That said, if you were thinking of including this other prof on as a collaborator to the project you would work on at your actual grad school, then it might be possible earlier on (although I'd wait until I have talked to my advisor at my grad school and wait until a semester or two has passed before bringing it up). However, you said that these two profs did very different stuff so I didn't think this was the case.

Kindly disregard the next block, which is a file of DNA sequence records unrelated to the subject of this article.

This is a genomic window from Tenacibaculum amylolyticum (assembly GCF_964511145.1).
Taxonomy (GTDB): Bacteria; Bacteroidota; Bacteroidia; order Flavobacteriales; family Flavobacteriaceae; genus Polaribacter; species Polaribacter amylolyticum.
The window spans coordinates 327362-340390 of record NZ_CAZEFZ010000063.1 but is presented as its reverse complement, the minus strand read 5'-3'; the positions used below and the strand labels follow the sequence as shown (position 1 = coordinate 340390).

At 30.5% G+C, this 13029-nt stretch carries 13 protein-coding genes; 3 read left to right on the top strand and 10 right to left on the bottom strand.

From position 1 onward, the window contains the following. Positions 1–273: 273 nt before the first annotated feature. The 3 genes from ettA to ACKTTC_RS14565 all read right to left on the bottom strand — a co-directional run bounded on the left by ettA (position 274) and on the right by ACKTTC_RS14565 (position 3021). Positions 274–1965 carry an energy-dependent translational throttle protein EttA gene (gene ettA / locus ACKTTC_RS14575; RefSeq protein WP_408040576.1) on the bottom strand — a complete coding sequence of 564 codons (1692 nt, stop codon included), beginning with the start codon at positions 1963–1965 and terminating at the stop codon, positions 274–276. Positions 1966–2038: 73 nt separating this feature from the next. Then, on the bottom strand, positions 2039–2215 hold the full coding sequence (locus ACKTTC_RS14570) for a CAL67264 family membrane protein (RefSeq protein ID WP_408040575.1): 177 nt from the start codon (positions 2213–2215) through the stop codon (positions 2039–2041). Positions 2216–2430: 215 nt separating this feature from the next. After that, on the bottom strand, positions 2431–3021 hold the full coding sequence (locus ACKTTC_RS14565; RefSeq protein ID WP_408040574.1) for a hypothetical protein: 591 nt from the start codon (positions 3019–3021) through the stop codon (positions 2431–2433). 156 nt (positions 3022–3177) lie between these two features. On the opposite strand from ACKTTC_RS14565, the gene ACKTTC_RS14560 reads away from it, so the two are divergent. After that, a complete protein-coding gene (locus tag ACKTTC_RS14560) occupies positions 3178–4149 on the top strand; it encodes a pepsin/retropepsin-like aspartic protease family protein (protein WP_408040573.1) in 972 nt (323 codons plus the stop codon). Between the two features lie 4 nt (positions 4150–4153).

But going back to your title, I read "future collaboration" as in 4+ years from now, not instantly! You can definitely still work with this person in the future. If they are the type of person that would never want to speak to you just because you took another offer then it's probably not a person you want to work with anyways. Don't make any plans now but keep them in mind for the future. When the time is right for you to start thinking of new avenues of research, then contact them again. You don't even have to refer to your past discussions as a prospective grad student, because in 3-4 years, you'd develop much more as a researcher and it won't really matter that you had applied to their program in the past (i.e. if you find another prof somewhere that you would want to work with but you didn't apply to them in the past, you can still reach out). Talk to your advisor at this point for tips and advice. In my field, near the end of the PhD, the student is expected to start thinking and planning for post-PhD work, which often includes reaching out to other profs and starting new research ideas.